There’s no way around this: tonight’s Ohio State loss is a particularly tough one to try and figure out.
How does a team lose an 11-point lead at home to a sub-.500 team this late in the season? Further, how does that same team lead by seven points and have the ball with three minutes left and lose? How does it blow a five-point lead in the final 32 seconds?
Perhaps most troubling: what might come next?
Make no mistake, this was wrapped up for the Buckeyes. Nebraska had rallied to tie the game near the midway point of the second half, but Ohio State looked to have weathered the storm and were ready to climb past the Cornhuskers in the standings and move closer toward avoiding the opening day of the Big Ten tournament.
And then, Ohio State turned the ball over four times in the final three minutes and couldn’t execute in a 58-57 home loss to the Cornhuskers.
There wasn’t a lot of postgame conversation, as you might expect. It seemed to me an example of how this Ohio State team still struggles to think the game, particularly in tough situations.
“You could say that,” coach Thad Matta said when I brought that up. “We weren’t as dialed in as we needed to be. There’s certain times when the game’s ongoing and you don’t get to talk about every play that’s coming up. We didn’t do what we needed to do, what we wanted to do down the stretch there.”
Junior forward Jae’Sean Tate offered a similar viewpoint on what went wrong in the final 32 seconds, when Ohio State blew a 57-52 lead.
“Just lack of thinking, not being on the same page,” he said. “In the second half, I felt at times we didn’t take care of the ball when we needed to and that last two-minute stretch, they hit a big shot. Jump ball, then we send them to the line with an and-one. We’ve got to be smarter. We beat ourselves tonight. We deserve it.”
The Buckeyes called timeout with 8.0 seconds left and had a chance to draw up the winning shot. It didn’t materialize, but here’s what they said they were looking for.
“Marc (Loving) off the handoff, Kam (Williams) off the down screen, Trevor (Thompson) off the post-up,” Matta said. “(Jae’Sean) picked up his dribble and they kind of blew the handoff up there.”
“They did a pretty good job of defending it,” Tate said. “We ran it right, they just blew it up. It was supposed to be a handoff to Marc, let him come off, I roll, and then a pin-down action on the other side with Kam. Tai (Webster) just blew it up and I picked up my dribble and I had to shoot it. That last little stretch there, it wasn’t just the shot. That last war, sending them to the line, getting a jump ball, turning it over, not communicating.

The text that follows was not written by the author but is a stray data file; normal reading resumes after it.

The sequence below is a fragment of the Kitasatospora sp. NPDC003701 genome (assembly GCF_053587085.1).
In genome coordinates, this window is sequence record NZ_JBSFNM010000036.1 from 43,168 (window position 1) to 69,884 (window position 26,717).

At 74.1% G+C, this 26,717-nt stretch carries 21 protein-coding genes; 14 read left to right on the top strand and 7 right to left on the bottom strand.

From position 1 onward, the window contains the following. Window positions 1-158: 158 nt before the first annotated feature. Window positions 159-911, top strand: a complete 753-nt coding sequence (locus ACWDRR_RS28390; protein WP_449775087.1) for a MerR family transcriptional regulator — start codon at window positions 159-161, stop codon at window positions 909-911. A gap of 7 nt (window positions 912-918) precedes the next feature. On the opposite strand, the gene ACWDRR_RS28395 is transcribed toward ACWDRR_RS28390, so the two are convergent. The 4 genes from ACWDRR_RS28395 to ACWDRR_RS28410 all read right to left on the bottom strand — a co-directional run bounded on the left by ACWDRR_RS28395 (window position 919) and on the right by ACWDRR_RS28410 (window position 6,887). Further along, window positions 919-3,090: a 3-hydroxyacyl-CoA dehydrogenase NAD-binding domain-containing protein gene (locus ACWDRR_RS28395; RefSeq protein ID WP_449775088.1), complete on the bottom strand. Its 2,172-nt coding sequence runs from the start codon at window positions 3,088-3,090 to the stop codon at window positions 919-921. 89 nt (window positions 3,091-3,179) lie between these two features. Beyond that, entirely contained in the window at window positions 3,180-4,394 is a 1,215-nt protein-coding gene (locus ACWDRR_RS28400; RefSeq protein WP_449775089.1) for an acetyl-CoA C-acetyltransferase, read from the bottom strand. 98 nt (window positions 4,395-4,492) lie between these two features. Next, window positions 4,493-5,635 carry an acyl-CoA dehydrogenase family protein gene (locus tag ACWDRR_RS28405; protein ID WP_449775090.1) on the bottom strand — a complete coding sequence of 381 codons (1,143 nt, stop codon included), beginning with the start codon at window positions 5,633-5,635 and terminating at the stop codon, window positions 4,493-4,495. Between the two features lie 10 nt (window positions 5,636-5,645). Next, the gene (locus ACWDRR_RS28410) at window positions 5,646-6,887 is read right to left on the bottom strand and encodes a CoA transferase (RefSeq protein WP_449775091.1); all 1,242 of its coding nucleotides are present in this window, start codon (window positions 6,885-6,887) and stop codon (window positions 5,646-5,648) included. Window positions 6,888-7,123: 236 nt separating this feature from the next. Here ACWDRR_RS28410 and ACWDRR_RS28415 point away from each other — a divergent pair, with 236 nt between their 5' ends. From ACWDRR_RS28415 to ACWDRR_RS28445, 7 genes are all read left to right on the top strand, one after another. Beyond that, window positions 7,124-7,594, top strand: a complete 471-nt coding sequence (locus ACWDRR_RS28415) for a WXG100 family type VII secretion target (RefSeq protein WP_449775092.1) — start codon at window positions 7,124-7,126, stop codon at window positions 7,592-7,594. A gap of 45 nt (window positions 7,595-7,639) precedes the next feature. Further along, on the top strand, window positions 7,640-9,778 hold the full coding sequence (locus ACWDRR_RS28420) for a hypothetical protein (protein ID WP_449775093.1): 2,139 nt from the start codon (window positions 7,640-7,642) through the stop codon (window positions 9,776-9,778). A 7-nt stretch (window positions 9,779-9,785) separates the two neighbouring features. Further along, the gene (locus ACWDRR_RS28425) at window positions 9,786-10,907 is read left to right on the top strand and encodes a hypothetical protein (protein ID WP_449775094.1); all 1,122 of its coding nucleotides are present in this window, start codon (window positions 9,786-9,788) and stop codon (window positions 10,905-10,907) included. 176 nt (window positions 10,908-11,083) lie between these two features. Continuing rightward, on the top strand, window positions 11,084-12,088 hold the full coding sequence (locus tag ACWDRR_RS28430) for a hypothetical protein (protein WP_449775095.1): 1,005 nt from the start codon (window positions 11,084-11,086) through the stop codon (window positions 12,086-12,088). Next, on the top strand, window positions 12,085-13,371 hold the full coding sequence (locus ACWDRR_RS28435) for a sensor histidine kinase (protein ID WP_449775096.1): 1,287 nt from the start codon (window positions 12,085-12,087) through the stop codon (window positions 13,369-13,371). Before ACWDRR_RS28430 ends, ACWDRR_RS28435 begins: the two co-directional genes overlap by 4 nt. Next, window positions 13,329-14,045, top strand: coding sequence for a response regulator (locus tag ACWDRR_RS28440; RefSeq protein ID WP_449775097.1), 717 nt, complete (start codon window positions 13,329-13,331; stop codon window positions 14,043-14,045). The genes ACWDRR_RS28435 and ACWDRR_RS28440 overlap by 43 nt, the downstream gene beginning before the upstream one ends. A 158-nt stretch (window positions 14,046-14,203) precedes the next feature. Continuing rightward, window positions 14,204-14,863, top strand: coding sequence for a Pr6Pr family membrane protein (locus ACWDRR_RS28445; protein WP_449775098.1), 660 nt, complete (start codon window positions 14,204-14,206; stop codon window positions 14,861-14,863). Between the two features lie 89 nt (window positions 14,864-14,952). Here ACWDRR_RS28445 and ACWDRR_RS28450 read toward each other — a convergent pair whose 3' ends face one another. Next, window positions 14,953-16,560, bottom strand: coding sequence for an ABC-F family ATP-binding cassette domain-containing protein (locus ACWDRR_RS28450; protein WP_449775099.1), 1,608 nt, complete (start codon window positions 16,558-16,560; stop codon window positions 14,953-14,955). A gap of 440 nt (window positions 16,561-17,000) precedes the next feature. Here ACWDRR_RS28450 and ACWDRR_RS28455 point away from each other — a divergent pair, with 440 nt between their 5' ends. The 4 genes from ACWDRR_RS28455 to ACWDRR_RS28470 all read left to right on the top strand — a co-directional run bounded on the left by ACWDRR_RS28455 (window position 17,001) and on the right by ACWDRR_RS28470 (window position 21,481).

“When you do things like that, back to back to back to back, the outcome’s going to be very difficult to swallow.”
Here are a few numbers that really stick out to me after this game.
*Ohio State has now lost two home Big Ten games in which the opponent has hit the game-winning free throw with about 10 seconds remaining. Purdue’s winner came with five seconds left and tonight’s was with 11.
*Ohio State has now lost three home Big Ten games by a combined four points.
*Taking that further, Ohio State has lost four home Big Ten games by a combined 10 points.
*The Buckeyes have lost 10 Big Ten games, their most in Matta’s 13 seasons. It’s tied for their most since the 2003-04 season, the final one before Matta joined the program.
A key statistic from tonight’s game: Ohio State’s 18 turnovers were the most it’s given away in Big Ten play this year. Ten of them came in the second half, and the Cornhuskers had a 23-15 advantage in points off turnovers.
As mentioned above, four of them were down the stretch. Two of them were committed by Loving and one each from Tate and Williams.
“I don’t know,” Matta said when asked about that. “Not sure. I’m not trying to dodge the question. I’m like you: dumbfounded.”
JaQuan Lyle ran out of gas during the second half of Tuesday’s loss at Michigan State after missing most of the prior two weeks due to injury and family emergency. Today, he played 20 minutes and attempted just one shot, finishing with four rebounds, two points, two assists and two turnovers.
He doesn’t look much like the player who scored in double figures in seven straight conference games topped by a 22-point outburst against Michigan State on Jan. 15.
“We’re still trying to get him back in shape,” Matta said. “I thought Tuesday night he really showed fatigue in the second half so we tried to give him a few more breaks there.”
It wasn’t Lyle’s fault that Ohio State lost, but his stat line was troubling. The same goes for Williams, who was 1 for 7 from the floor for three points. And C.J. Jackson, who had four turnovers and six points in 20 minutes.
“It’s hard to hear, but nothing’s set in stone. It’s still a close race for some teams. Hopefully they get some losses and help us out, but we’ve got to try to finish out the season with streaks of wins.” – Tate, on being assured of a losing conference record this season